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BLOOMINGTON “ Every year about this time, Michelle Whitehouse starts seeing taco trays, jars of homemade salsa and 50-piece fried chicken buckets in her sleep.

The Cub Foods deli manager counts herself a veteran of annual Super Bowl feeding frenzies. She tripled her orders of Shaw's homemade salsa to 60 containers. On Saturday, Whitehouse will rub deli elbows with an extra fry cook and an added tray assembler.

It seems food, drink and parties go hand in hand with football. The National Retail Federation estimates Americans will spend $5.3 billion on parties and all the trappings.

"Even if you are not a football fan, it seems the Super Bowl game makes a great reason to get together with family and friends. A Super Bowl party always includes food, and it's good for sales, especially pizza, potato chips, cheese, crackers and soft drinks," said Mark Steffen, co-owner of Dave's Supermarket in Fairbury.

Chris Cutler, owner of Budget Liquors in Normal, went so far as to liken Super Bowl Sunday to a national holiday. He usually sees a significant increase in sales of keg beer and 20- or 30-packs for the occasion.

"It's a pretty good weekend for us, but it's not the busiest Sunday. Being on campus (Illinois State University), our busiest Sundays are right before school starts," said Cutler.

At Bloomington's Famous Liquors, beer and liquor sales spike 25 percent to 30 percent for the big game. Wine manager Aaron Storm said sales started to pick up Thursday. Bud Light and Miller Light typically prove top sellers.

Pizza places also expect booming business. Veronica Smiley, manager of the Empire Street Pizza Hut, scheduled an extra cook and driver for the day.

"Deliveries will be up 25 percent. We're staffing it as if it were a Saturday," said Bob Griffith, manager of the Eldorado Street Monical's. "We'll have five or six additional employees for the kitchen, the phones and delivery."

Bars and restaurants also expect to profit from the Super Bowl. Beth O'Rourke, Schooners bartender, said employees have been taking chicken wing orders all week. She expects the bar to be packed Sunday for the game. Take-out wing orders weighing 10 pounds and 20 pounds will be "crazy."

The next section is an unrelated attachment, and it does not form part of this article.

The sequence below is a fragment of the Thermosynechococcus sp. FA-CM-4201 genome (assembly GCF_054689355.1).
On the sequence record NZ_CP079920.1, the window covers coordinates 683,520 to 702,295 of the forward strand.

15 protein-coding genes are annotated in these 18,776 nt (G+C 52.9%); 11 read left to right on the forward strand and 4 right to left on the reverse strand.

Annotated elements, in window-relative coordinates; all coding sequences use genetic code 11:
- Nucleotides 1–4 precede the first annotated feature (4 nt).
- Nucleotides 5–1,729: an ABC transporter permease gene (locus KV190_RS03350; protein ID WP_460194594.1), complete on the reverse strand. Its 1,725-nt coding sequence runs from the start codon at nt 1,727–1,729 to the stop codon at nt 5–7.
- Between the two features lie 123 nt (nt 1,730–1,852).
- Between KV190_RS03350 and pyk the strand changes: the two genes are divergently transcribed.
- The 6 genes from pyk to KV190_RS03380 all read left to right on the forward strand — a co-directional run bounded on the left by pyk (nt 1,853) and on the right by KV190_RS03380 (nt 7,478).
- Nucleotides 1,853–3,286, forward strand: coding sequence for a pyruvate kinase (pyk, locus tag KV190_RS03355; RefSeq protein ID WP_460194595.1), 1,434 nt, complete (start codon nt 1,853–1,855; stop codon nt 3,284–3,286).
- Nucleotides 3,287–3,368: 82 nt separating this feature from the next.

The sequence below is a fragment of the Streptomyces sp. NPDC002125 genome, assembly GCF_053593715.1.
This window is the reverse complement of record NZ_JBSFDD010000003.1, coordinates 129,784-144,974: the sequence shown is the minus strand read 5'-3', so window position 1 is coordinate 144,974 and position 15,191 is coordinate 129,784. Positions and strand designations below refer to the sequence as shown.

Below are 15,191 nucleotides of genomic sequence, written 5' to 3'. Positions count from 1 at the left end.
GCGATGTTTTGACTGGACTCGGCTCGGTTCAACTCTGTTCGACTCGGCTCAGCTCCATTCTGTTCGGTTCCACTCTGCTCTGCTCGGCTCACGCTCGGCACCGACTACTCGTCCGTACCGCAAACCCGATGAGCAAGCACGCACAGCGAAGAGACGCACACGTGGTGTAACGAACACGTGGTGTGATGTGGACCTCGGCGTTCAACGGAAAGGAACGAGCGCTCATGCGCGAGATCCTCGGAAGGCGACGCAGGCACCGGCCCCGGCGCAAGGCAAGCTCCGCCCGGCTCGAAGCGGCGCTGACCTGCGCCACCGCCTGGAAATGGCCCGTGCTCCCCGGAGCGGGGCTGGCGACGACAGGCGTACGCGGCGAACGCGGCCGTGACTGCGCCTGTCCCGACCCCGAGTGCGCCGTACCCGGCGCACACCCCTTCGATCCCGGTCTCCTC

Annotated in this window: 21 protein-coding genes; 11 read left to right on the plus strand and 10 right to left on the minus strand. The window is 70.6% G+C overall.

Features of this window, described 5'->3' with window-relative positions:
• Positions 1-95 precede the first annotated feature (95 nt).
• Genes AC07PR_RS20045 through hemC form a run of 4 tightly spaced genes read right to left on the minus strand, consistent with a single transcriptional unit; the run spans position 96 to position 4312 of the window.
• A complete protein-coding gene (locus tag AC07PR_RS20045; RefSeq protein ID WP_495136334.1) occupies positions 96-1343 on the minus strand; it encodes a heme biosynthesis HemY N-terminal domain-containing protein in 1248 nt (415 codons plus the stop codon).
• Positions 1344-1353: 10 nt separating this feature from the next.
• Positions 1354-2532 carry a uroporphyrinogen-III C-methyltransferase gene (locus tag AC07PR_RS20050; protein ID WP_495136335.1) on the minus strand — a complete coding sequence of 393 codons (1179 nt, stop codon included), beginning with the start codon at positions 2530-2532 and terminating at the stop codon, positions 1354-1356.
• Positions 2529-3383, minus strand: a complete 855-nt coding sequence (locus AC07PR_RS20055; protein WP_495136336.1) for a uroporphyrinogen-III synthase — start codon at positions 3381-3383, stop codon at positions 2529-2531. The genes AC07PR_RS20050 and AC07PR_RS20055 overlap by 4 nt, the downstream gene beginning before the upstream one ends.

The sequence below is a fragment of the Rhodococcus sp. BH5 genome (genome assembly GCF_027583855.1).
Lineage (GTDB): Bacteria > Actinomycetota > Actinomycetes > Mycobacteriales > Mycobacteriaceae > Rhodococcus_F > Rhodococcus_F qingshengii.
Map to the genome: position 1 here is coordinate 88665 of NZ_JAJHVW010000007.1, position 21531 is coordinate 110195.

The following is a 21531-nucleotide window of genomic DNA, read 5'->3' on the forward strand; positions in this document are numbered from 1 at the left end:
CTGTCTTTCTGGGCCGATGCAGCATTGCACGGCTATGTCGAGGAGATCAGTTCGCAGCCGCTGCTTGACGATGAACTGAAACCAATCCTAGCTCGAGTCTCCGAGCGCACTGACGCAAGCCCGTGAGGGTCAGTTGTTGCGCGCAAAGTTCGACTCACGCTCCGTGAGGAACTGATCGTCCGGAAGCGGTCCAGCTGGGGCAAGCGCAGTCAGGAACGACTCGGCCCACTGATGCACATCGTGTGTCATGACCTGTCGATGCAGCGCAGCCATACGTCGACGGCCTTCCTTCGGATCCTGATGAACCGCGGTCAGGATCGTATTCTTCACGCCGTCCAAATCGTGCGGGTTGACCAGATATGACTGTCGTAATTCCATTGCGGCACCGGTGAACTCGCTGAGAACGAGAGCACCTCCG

"For us, the Super Bowl ranks right there with St. Patrick's Day," said O'Rourke.

With 52 big screen TVs, Brett Nelson expects to see a crowd form around mid-afternoon Sunday at Buffalo Wild Wings on Bloomington's east side. It's the first Super Bowl for the restaurant, which opened last Valentine's Day.

"I anticipate a full house. We saw Steeler fans during the season and a few Seahawk fans. We'll have four more people in the kitchen Sunday. We've already taken a couple of party platter orders for four and five platters each. The platters feed five or six people," said Nelson.

Some celebrants have decided to find larger digs for their party.

A group of Mitsubishi Motors North America United Auto Workers members will conduct their second veterans' benefit at the Elks Lodge in downtown Bloomington at 3 p.m. Sunday.

Elks manager Tammy DePasse said the lodge donates the space. Her kitchen staff will prepare hot wings, silver dollar sandwiches, franks and meatballs.

"We're expecting 200 or 300 people. Anyone can come. It's free. They're selling raffle tickets for a big screen TV. They're bringing in two big screens, and one will stay," said DePasse, noting tickets are available at the Elks Lodge in advance. There's no admission fee.


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